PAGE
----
Open Source SOA Software Shares Microsoft Stage

When was the last time you saw a fully open-source vendor sharing the conference keynote stage with Microsoft? If you were at Microsoft's recent Tech-Ed show in Orlando, you could say, well, then.

"Halfway through our presentation it hit me: We're at a major Microsoft keynote and we're a completely open source company," recalled Jonathan Marsh, architecture director at WSO2, an open-source SOA middleware maker. "We're standing here we are, side-by-side with the world's largest maker of proprietary software, showing how these two major industry forces can work together. I can't remember the last time I saw that. I gotta say, it was very rewarding."

The Mountain View, Calif.-based open-source company joined the Incredible Hulk of Redmond to demonstrate how the WSO2 platform can intercede among the three major development paradigms -- .NET, Java, and unmanaged code -- to provide seamless interoperability based on Web services.

WSO2 showed off the results of several "technical collaboration initiatives" designed to extend interoperability across the Microsoft .NET Framework, Java, and other Web services platforms.

"We all recognize now that we need to interoperate at the level of data formats and protocols, and not on programming models and data types that are specific to a particular programming environment," Marsh said in an recent interview with this site. "That's the core design of the Web services standards, and that's what we're exploiting here."

WSO2 was founded by member of the Apache Software Foundation Web services community, so it's no surprise that its SOA platform is based on Apache projects. The platform's foundation technologies consist of a Web services application server based on Apache Axis2, and an enterprise service bus (ESB) based on Apache Synapse. Both are built on the WSO2 Web Services Framework.

The Tech-Ed demo involved StockTrader 2.0, a composite application service based on the .NET Configuration Service 2.0 and distributed via Apache/WSO2 middleware components. Working with Microsoft's Bob Muglia, senior vice president of Microsoft's Server and Tools group, Marsh showed how interoperable implementations of Web service protocols could allow what he calls a seamless mix-and-match of the application's components, including the user interface (a .NET smart client and PHP Web application), the business processing service layer (.NET and PHP) and an order processing service (.NET, Java and PHP).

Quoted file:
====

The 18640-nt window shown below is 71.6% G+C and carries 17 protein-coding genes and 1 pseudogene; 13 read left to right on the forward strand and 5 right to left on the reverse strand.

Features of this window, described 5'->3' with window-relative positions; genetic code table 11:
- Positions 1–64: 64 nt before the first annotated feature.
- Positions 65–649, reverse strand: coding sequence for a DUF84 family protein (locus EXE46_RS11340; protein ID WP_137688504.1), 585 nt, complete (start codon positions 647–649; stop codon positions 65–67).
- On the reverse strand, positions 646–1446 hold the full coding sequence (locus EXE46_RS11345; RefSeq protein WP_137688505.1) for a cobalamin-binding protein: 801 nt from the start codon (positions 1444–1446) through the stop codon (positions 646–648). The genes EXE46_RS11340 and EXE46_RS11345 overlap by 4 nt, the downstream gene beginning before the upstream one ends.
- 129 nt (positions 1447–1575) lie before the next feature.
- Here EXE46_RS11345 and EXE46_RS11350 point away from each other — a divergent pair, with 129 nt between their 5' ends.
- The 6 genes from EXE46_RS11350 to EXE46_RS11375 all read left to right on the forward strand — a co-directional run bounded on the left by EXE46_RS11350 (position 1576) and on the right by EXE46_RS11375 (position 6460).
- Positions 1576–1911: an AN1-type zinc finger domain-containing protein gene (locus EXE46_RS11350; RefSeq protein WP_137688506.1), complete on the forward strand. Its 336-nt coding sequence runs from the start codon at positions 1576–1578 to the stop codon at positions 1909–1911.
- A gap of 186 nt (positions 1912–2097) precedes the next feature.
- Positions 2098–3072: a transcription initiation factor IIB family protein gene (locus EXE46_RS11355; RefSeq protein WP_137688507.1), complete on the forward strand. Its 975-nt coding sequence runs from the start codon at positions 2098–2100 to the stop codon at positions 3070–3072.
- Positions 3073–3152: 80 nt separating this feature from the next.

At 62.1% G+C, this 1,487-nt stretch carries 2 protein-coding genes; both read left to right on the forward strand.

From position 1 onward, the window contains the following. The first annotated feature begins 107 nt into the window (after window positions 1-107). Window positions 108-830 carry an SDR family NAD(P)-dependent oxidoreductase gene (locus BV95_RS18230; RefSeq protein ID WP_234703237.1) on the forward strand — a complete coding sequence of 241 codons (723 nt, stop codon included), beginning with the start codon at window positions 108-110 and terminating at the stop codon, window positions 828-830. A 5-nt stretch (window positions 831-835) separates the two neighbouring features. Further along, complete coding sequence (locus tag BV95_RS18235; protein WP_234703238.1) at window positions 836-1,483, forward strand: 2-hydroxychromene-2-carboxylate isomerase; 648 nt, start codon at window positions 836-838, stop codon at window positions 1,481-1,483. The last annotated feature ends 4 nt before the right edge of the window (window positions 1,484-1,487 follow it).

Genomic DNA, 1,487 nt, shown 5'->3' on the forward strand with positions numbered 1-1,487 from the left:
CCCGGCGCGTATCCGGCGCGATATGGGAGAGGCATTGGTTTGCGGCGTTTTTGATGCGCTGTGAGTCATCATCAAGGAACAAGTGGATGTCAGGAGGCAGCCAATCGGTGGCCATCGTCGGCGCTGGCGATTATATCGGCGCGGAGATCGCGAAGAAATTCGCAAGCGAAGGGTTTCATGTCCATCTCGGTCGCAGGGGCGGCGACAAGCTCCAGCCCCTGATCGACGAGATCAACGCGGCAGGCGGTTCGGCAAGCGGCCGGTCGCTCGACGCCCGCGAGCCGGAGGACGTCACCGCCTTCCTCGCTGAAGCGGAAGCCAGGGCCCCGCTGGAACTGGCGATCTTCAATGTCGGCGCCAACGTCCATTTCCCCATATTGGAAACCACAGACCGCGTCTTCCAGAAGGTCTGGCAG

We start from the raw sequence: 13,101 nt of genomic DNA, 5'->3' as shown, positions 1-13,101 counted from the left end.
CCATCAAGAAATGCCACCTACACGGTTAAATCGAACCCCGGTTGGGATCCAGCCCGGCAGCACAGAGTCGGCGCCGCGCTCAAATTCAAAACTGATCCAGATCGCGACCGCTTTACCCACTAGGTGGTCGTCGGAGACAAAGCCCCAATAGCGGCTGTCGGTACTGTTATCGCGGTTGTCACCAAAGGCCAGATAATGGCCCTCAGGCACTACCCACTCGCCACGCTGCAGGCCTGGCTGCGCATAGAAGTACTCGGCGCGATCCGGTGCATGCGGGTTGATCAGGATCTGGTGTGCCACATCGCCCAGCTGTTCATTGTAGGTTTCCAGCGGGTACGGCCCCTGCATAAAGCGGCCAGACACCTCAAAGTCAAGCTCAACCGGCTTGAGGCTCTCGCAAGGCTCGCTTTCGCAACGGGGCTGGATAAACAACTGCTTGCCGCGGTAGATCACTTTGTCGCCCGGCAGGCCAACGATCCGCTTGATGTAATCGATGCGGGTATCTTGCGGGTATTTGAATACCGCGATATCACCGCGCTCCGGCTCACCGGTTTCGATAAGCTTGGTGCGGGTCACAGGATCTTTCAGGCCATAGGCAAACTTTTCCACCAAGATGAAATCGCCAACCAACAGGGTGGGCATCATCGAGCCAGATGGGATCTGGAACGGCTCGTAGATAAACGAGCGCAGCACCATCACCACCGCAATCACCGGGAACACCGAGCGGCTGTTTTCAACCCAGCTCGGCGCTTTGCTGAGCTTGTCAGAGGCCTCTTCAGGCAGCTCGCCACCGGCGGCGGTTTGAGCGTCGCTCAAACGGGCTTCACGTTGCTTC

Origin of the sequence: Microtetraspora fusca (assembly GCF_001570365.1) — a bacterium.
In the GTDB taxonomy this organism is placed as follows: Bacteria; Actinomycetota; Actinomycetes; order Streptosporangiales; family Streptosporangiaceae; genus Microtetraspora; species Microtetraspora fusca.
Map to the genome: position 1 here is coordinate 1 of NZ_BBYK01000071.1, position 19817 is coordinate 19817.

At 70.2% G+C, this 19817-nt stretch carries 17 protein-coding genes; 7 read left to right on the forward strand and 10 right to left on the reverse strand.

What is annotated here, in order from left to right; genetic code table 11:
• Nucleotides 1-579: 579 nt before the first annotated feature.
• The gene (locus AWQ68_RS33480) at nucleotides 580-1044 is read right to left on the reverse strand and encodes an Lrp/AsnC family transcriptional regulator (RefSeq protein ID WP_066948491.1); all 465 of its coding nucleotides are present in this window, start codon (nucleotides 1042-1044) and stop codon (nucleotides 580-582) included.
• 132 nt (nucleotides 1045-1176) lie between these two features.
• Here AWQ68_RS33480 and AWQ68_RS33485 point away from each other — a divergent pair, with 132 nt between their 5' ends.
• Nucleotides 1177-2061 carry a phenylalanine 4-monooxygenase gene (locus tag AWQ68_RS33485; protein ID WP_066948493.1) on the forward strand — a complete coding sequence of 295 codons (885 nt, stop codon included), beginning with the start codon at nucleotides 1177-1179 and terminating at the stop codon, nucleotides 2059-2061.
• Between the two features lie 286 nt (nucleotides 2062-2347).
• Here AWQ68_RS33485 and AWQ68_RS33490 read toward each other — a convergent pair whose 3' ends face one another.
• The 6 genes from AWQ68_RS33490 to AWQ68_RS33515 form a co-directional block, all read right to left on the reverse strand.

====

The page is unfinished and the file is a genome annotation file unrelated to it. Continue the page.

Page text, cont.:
WSO2 supports the full WS-Security stacks in both the WSO2 app server and its WSO2 Web Services Framework for PHP, which is based on Apache Axis2/C.

Although WSO2 collaborated with Microsoft for the conference demo application and presentation, the company didn't develop any custom protocol code to make these things work together, said Marsh. "We took the Windows Communication Foundation code out of the box that comes with Vista, Windows Server 2008, the .NET 3.5 Framework and used that with our shipping releases of code," he said. "We built an application showing these things talking to each other, and we worked with Microsoft to configure the security certificates and so forth, but didn't do any hand coding or tweaking to get a demo to work. It was out-of-the-box code."

WSO2's most popular product -- ESB -- wasn't part of the Tech Ed demo, but the company is announcing a major upgrade at the 13th Annual SOA World Conference & Expo East, underway this week in New York. Version 1.7, which is based on the Apache Synapse ESB 1.2 launched earlier this month, is designed to provide a lightweight platform that routes messages with millisecond overhead and scales to manage thousands of simultaneous connections-on standard server hardware, according to the company.

More information on WSO2's software can be found here.

About the Author

John K. Waters is a freelance author and journalist based in Silicon Valley. His latest book is The Everything Guide to Social Media. Follow John on Twitter, read his blog on, check out his author page on Amazon, or e-mail him at

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